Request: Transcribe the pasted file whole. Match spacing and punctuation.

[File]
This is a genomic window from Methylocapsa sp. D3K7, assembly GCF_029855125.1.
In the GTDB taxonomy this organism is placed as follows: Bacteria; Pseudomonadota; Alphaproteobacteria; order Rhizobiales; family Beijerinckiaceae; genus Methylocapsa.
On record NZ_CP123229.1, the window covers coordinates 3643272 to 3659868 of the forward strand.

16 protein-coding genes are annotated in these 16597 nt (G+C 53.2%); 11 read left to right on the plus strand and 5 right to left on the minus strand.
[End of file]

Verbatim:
This is a genomic window from Methylocapsa sp. D3K7, assembly GCF_029855125.1.
In the GTDB taxonomy this organism is placed as follows: Bacteria; Pseudomonadota; Alphaproteobacteria; order Rhizobiales; family Beijerinckiaceae; genus Methylocapsa.
On record NZ_CP123229.1, the window covers coordinates 3643272 to 3659868 of the forward strand.

16 protein-coding genes are annotated in these 16597 nt (G+C 53.2%); 11 read left to right on the plus strand and 5 right to left on the minus strand.